A Strategy to Protect the Family Home from Contributing to Care Fees
Anecdotal evidence suggests that anything between 40,000 and 70,000 are sold each year to cover the owner’s care fees.
Parents are also seeing the nest eggs built up as intended inheritances for their children decimated over short periods once in care.
With advance planning this need not be the case. There are ways to protect the family home for the next generation.
This guide highlights the opportunity for planning, briefly describes some of the relevant regulations and suggests a simple strategy to protect the family home.
Many elderly people are desperately looking for a way of protecting their estate to pass it on to the children and to avoid it being wiped out by care home fees.
Giving the home away to the children is sometimes seen as the solution (not to be recommended). There is also the misconception that if you give the home away more than 6 months before going into care, the local authority cannot touch it. There is a so called “six month rule” in the legislation, but this rule only applies under certain circumstances and should not be relied on. In the real world, many local authorities have rules of thumb; some will only look back over one or two years, but some will look back much further. “Deliberate deprivation”, as it is known, is a relevant concept and makes things much more difficult.
Cash strapped local authorities are cracking down on people who they think are trying to avoid paying care fees and they are becoming increasingly sceptical about people saying gifts were made due to the natural love and affection for their children. We will show you a recognised planning technique which can help to shelter the family home.
The Basic Position
Those who cannot afford to pay privately for care must look to the local authority for funding or assistance with funding. The resident has free choice of home, subject only to the fee level quoted, which is usually within the funding arrangement available to the local authority.
Both income and capital resources are assessed.
- Above capital of £22,500, no contribution will be made by the local authority
- Below £13,000, a full contribution will be made by the local authority
- Between £22.500 and £13,000, there is a partial contribution made by the local authority
Virtually all income is assessable. The principal exception relates to part of an occupational pension in certain circumstances. A small amount of income (Currently £19.60 per week) is not assessed, amounting to little more than pocket money. This is literally intended to cover toiletries, hairdressing etc.
We are focusing on the family home. Advice on other capital is available upon request.
The starting position is that the home counts as capital for financial assessment purposes. The value of the home, or an interest on it, is taken account of as a capital asset. It comes into the reckoning for means testing at its market value, less 10% (assumed costs of sale) and less mortgage liability. Once sold, the home simply comes in as cash.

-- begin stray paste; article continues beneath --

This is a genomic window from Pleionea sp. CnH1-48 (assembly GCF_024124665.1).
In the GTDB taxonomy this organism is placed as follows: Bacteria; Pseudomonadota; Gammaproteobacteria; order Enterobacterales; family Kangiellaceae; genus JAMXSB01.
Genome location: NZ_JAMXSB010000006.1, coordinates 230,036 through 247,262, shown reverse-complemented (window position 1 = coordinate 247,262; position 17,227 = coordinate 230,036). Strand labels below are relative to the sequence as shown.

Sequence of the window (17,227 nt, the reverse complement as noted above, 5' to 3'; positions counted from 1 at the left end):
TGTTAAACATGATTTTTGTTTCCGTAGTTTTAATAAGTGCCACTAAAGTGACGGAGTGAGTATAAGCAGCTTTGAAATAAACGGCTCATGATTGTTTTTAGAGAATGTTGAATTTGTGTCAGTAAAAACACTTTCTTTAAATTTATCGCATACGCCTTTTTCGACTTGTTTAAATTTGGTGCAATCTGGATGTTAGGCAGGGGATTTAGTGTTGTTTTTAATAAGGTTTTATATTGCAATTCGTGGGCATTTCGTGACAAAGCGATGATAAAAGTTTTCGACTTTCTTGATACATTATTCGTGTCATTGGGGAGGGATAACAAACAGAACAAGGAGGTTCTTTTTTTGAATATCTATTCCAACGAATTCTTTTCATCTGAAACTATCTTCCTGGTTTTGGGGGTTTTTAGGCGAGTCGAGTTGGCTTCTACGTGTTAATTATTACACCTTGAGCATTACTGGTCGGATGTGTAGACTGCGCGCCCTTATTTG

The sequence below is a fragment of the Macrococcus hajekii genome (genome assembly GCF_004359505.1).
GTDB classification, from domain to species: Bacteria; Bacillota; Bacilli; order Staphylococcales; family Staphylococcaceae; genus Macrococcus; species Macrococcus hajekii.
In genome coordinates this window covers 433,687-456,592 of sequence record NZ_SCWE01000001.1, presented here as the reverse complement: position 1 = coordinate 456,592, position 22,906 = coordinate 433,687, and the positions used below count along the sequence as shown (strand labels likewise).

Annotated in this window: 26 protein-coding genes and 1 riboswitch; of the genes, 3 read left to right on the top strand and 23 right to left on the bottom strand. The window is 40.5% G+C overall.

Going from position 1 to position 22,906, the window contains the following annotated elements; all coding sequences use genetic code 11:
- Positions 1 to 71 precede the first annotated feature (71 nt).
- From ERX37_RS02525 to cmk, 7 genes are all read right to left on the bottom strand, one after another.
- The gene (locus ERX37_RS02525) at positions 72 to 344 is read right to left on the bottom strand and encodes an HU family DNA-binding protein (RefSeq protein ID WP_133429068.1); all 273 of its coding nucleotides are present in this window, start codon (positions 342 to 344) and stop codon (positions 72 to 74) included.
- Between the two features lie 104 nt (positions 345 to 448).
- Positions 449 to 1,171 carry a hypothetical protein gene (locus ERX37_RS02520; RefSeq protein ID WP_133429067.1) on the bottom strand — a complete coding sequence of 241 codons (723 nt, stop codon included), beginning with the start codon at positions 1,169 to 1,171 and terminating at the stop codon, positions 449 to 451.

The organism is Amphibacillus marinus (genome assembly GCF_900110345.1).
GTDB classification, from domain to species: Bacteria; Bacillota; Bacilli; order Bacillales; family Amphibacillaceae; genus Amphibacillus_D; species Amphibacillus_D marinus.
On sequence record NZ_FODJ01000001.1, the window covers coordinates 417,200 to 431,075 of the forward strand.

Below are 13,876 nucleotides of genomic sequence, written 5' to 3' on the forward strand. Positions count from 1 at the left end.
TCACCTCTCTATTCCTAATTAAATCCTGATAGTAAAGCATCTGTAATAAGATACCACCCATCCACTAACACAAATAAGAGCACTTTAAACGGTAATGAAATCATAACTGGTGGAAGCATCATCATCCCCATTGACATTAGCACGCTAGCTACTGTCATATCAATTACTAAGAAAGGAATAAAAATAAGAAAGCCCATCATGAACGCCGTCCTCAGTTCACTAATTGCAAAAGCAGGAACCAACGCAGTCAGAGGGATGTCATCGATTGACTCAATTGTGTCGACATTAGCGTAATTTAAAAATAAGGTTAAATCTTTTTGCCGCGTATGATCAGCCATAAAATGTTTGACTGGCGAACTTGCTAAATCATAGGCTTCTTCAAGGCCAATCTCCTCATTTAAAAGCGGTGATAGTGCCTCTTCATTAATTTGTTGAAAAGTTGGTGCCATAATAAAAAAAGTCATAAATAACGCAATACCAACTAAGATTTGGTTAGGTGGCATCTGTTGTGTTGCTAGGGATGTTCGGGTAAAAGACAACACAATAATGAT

The home is disregarded under certain circumstances:
- During the first 12 weeks of care
- During temporary or respite care
- If it is occupied by a husband, wife or unmarried partner
- If it is occupied by a close relative over the age of 60 (or under the age of 16)
- If it is occupied by a relative under the age of 60 who is disabled
The local authority may, at its discretion, ignore the value of the house if it the permanent home of a carer, or in one or two other limited situations. Clearly the local authority’s discretion ought not to be relied on.
The solution is to ensure that the home is not personally owned on entry into care. The local authority’s financial assessment can then legitimately and properly be completed on the basis that the home is not a capital resource of the resident.
The solution involves putting the home into a trust, so that the trustees are the owners.
Features of the trust are:
- The former owner has guaranteed right of residence in the property for the remainder of his or her life. The trustees, usually the children, cannot evict the former owner in any circumstances.
- The former owner has the ability to direct the trustees to sell the property and to buy a new property of the former owner’s choice. The former owner can therefore move property or trade down. The trustees have no choice in the matter. Of course, in the rare circumstances where the new property might be more expensive, the trustees can only be required to buy the new property if the additional capital needed is provided by the former owner.
- If the property is sold, for whatever reason, and a new property is not bought, usually if the former owner is entering care, then the proceeds of the sale will be invested and the former owner will received the interest or income earned on the invested capital.
- On the death of the former owner (or the second of two former owners), but not before, the property, or its proceeds of sale, passes to the chosen beneficiaries; the trust at that point operates similarly to a will.
The Trust described above is equally applicable to married couples as to single owners. In fact, married couples entering into the strategy will have the additional advantage that they do so at a time when if one of them went into care, the home would in any event be disregarded due to the other spouse living in it.